Campus: San Francisco State University -- January 10, 2003
SFSU student film to premiere at 2003 Sundance
Oakland native John Dilley’s ‘Little Failures’
is second SFSU film at Sundance in two years
“Little Failures,” a short film created by Oakland native
John Dilley while he was a student at San Francisco State University,
will premiere at the 2003 Sundance Film Festival in January.
When the 22-year-old filmmaker received the call with the good news
on Thanksgiving weekend, he first thought it was a prank. He is still
“The whole thing is so mind-boggling. I can’t even wrap
my brain around it,” said Dilley, who completed the film this
summer after earning his bachelor’s degree in cinema in May.
Shot mostly in the Potrero Hill and Dogpatch neighborhoods of San Francisco,
“Little Failures” is a 16-mm, 10-minute narrative about
three teenagers plagued by social inadequacy and miscommunication. In
a few short moments, these three — who seemingly have nothing
in common — are somehow related in their respective failures to
fit in, reach out to each other and find the right things to say.
“Some people say it’s cute and charming; others say it’s
profound and inspiring,” said Dilley, a graduate of Piedmont High
School. “One of my favorite things about the film is the different
interpretations that people have given it.”
The Sundance Film Festival, to be held Jan. 16-26, 2003, in Park City,
Utah, is the most prestigious showcase for independent films in the
United States. Held since 1981, the festival founded by Robert Redford
draws an audience of more than 20,000 people each year to its select
array of films developed outside of mainstream Hollywood.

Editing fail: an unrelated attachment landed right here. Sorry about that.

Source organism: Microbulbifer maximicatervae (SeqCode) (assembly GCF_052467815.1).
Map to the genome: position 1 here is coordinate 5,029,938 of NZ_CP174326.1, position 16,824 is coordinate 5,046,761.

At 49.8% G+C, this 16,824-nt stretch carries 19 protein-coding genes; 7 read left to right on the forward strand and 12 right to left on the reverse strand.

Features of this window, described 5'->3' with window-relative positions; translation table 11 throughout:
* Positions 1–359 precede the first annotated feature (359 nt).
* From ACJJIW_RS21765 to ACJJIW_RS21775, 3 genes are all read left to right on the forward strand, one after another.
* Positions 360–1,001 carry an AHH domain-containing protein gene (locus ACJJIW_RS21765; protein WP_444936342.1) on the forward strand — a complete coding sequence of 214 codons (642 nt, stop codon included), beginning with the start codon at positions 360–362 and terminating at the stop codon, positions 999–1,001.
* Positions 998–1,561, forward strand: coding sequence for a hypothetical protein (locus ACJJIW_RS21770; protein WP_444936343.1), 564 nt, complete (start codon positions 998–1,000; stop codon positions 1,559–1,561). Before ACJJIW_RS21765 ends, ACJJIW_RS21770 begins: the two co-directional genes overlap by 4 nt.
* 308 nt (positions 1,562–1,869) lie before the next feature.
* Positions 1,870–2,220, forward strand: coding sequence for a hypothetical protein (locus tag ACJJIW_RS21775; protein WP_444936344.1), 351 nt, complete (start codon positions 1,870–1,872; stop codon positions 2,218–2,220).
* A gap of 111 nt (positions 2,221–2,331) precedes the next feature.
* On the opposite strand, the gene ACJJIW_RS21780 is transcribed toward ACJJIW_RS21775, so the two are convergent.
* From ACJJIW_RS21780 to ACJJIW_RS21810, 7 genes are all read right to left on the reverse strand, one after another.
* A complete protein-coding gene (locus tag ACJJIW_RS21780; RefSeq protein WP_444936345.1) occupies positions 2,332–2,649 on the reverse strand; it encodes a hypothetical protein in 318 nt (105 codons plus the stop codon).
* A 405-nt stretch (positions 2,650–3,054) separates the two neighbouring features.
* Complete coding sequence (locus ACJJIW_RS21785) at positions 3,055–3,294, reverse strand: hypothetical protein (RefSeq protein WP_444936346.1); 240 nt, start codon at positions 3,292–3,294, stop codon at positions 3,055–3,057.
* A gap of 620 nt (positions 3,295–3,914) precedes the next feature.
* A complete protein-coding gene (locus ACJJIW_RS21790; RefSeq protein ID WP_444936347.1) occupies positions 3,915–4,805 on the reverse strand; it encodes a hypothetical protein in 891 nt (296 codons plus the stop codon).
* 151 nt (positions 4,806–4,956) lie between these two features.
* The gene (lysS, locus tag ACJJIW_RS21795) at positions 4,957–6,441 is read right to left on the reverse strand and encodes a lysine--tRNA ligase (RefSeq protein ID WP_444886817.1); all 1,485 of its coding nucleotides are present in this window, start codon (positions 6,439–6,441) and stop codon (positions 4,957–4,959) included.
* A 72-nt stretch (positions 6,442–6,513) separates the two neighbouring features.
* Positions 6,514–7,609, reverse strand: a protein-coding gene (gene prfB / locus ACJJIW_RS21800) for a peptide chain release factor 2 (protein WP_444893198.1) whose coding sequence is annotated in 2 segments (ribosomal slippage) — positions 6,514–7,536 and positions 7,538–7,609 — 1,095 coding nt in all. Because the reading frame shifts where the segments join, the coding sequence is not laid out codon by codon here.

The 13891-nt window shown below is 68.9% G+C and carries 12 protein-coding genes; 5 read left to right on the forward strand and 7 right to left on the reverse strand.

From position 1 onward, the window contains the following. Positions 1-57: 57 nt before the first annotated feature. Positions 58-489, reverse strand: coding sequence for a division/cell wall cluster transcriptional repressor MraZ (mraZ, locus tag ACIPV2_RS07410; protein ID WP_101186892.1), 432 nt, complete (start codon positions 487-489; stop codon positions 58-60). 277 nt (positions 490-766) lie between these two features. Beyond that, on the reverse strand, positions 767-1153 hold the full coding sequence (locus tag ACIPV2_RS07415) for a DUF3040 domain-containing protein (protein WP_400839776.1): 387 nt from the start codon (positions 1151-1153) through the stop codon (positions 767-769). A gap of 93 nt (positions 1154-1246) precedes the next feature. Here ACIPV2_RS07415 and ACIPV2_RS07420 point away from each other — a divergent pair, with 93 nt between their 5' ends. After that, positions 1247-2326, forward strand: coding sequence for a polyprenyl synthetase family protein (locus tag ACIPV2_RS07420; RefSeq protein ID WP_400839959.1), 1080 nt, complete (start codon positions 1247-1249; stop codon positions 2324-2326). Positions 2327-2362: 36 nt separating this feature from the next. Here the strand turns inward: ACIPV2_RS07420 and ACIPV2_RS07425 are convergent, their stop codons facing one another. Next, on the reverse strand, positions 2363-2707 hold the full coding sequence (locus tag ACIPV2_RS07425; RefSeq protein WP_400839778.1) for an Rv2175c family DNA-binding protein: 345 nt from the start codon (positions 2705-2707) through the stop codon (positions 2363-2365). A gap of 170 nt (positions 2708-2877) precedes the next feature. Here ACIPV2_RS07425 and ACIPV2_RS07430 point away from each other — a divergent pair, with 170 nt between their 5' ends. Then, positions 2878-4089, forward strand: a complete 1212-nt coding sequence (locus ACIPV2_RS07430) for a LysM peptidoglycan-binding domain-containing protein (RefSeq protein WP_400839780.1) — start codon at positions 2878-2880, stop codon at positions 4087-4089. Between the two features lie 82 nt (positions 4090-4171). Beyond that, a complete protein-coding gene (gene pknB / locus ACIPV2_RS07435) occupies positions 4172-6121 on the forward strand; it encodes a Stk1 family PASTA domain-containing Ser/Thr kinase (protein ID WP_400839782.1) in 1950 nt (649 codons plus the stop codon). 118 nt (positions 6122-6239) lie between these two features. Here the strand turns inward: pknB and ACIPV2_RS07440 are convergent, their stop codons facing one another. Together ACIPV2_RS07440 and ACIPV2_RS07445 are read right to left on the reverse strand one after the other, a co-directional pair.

“Little Failures” is one of 90 films chosen, out of 3,345
entries, by the Sundance Foundation to screen in the Short Film Program.
It was created for an Advanced Film Production class taught by Anita
Chang, a lecturer of cinema.
“When I read the script, I knew he had a really good idea already,”
Chang said. “It is important for students to have a love for the
subject matter and a love for the craft. John really had that coming
into the class.”
This marks the second consecutive year that an SFSU student film has
made it to Sundance. Last year’s Short Film Program included “Birju,”
a narrative written and directed by cinema graduate student Heeraz Marfatia
— who was recently featured in the San Francisco Chronicle as
a Bay Area artist “on the verge.”
In addition, SFSU cinema alumnus Christa Collins’ film “P.O.V.”
is one of 12 finalists for the 2003 Sundance/NHK International Filmmakers
Awards. Winners will be announced at the festival.
Dilley’s goals at Sundance are simply to enjoy himself and take
in the Hollywood spectacle that invades small-town Utah each winter.
“I’m going with as few expectations as possible. It’s
not going to change my life,” he said. “It’s just
this strange experience. I want stories to tell people.”
When the festival is over, Dilley will prepare for the next screening
of “Little Failures” — at Clermont Ferrand Festival
du Court Métrage, a short film showcase in early February in
France. The resident of San Francisco’s Richmond District also
plans to continue working on two experimental films, serving as producer
and production manager on a short film tentatively titled “Culpability,”
and writing screenplays for several other narrative shorts.
For the long term, Dilley hopes to be able to make a living as a professional
filmmaker. He recently began a full-time job as house manager for the
Film Arts Foundation, a San Francisco nonprofit that provides support
to independent filmmakers. Dilley interned at Film Arts nearly his entire
He attributes part of his success to the SFSU Presidential Scholars
program, which provides a group of incoming freshmen with full tuition,
aid for textbooks and supplies, priority course registration and special
seminars for up to eight semesters. “Little Failures” producer
Kit Fox, an SFSU cinema senior, is also a Presidential Scholar.
Founded amid the political activism and artistic experimentation of
the 1960s, the SFSU Cinema Department has educated generations of filmmakers
including Academy Award winners Steven Zaillian (Best Screenplay, “Schindler’s
List,” 1994), Christopher Boyes (Best Sound Effects, “Titanic,”
1998, “Pearl Harbor,” 2001) and Steve Okazaki (Best Short
Documentary, “Days of Waiting,” 1991). In 2000, Entertainment
Weekly named the department one of the nation’s top film schools.
NOTE: Photos of John Dilley and stills from “Little
Failures” are available by contacting the SFSU Office of Public
Affairs at (415) 338-1665 or firstname.lastname@example.org.